Cancer, blindness, and stroke: Our guide to this year's Polish Film Festival in America | Movie Feature | Chicago Reader

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Cancer, blindness, and stroke: Our guide to this year's Polish Film Festival in America

Things are tough all over in the 27th edition of the long-running fest.

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The 27th Polish Film Festival in America runs Friday, November 6, through Sunday, November 22, at Facets Cinematheque, 1517 W. Fullerton; Rosemont 18, 9701 Bryn Mawr, Rosemont; and Society for Arts, 1112 N. Milwaukee. Tickets are $15, and a festival pass, good for seven screenings, is $75; for more information call 773-486-9612 or pffamerica.com.

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Carte Blanche A car crash—portrayed in one of those unnerving digital shots that show a vehicle racing into the lens through a character's side window—kills an old woman and leaves her driver (Andrzej Chyra), a quiet high school teacher, with retinal damage that gradually reduces his sight to a narrow, blurry field of vision. Toughing it out, he manages to pass for sighted, teaching his classes and even chaperoning a student trip, though the ruse can't go on forever. Writer-director Jacek Lusiński, who based this on a true story, generates a fair amount of suspense as the teacher's predicament is taking shape, but a game-changing romance with a fellow teacher, who's oblivious to his handicap, makes the premise suddenly seem a lot hokier. Oddly, Lusiński does little with the emotional hangover one might expect from the crash, preferring such plot devices as the hero memorizing an eye chart to pass an optometry exam. In Polish with subtitles. 106 min. Mon 11/9, 7:30 PM, Rosemont, and Wed 11/11, 8:45 PM, Facets Cinematheque.

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Chemo The attractive lovers at the center of this grim comedy are the sort of jubilant partners in crime who improvise a flamboyant ballet among a crowd of elderly ballroom dancers, but their romance hits choppy water when the woman (Agnieszka Żulewska) is diagnosed with breast cancer. Improbably and impulsively, she and her man (Tomasz Schuchardt) decide to marry and have a child, and in quick succession she gets a double mastectomy, starts chemotherapy, and gives birth to a healthy baby girl. A tone of scrappy defiance, reminiscent of such American cancer comedies as 50/50 and Me and Earl and the Dying Girl, combined with eccentric characterization, keeps this watchable for most of its length, but the story crumples into mush near the end, when the heroine, having enjoyed a few years of remission with her daughter, gets sick again and turns desperate. Bartosz Prokopowicz directed. 99 min. Tue 11/10, 8:45 PM, Facets Cinematheque, and Thu 11/19, 7:30 PM, Rosemont.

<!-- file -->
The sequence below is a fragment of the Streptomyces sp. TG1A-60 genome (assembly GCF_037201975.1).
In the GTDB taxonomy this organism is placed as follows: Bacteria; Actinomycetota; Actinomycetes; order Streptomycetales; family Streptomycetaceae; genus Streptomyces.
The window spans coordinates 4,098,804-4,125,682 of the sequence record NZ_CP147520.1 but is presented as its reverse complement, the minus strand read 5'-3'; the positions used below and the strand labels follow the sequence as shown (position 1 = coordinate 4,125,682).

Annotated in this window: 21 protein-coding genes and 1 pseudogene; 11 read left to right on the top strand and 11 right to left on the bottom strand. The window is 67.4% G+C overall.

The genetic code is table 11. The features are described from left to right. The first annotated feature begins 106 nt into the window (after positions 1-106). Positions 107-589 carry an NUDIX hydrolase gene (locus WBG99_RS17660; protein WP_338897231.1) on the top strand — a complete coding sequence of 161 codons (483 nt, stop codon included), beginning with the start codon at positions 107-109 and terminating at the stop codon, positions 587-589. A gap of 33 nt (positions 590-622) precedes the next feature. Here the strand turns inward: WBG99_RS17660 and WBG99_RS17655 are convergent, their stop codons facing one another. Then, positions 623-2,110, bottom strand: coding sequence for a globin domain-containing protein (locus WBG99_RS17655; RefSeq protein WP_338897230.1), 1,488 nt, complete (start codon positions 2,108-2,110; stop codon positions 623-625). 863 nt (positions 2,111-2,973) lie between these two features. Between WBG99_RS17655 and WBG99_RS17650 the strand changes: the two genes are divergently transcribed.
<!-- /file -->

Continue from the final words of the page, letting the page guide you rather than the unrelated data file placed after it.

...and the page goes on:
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Life Must Go On Bartek (Tomasz Kot) is getting on in years but hasn't gotten on as an actor: he performs clown comedy for schoolkids, emcees at the local disco, and warms up the crowd for tapings of Dancing With the Stars. When he's diagnosed with lung cancer and given three months to live, he begins to reassess his life, making contact with his ex-wife, his resentful daughter, and an old lover even as his oblivious bosses on the TV show tap him to replace the current on-air host. Maciej Migas, directing a clever script by Cezary Harasimowicz, gets some solid laughs from Bartek's devil-may-care attitude, communicated mainly through a strong selection of rock tunes on the soundtrack. The black comedy underlying all this is that the hero's emotional encounters with the women in his life only confirm how badly he's squandered his life. In Polish with subtitles. 86 min. Sun 11/8, 5 PM, Facets Cinematheque, and Thu 11/12, 7:30 PM, Rosemont.

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These Daughters of Mine Two sisters—the older a bitchy TV star (Agata Kulesza), the younger a fragile underachiever (Gabriela Muskala)—lock horns after their mother is left comatose by a stroke and their father is diagnosed with a brain tumor. "No man wants a woman who always wears pants," the father tells the older daughter, though in fact both women seem intent on jamming themselves into the same pair. There's some decent poker-faced comedy in the early scenes, as the older sister brings in a spiritualist to assess the mother and the younger one persuades family members to be prayed over by a shaman as they lie on a mandala-decorated carpet. Once the father takes ill, though, this settles into more mundane family drama, with the obligatory taboo-smashing scene of the actress and her dad puffing on the same joint. Kinga Dębska directed her own script. 88 min. Dębska attends the screening, which is sold out. Sat 11/7, 7 PM, Rosemont.  v

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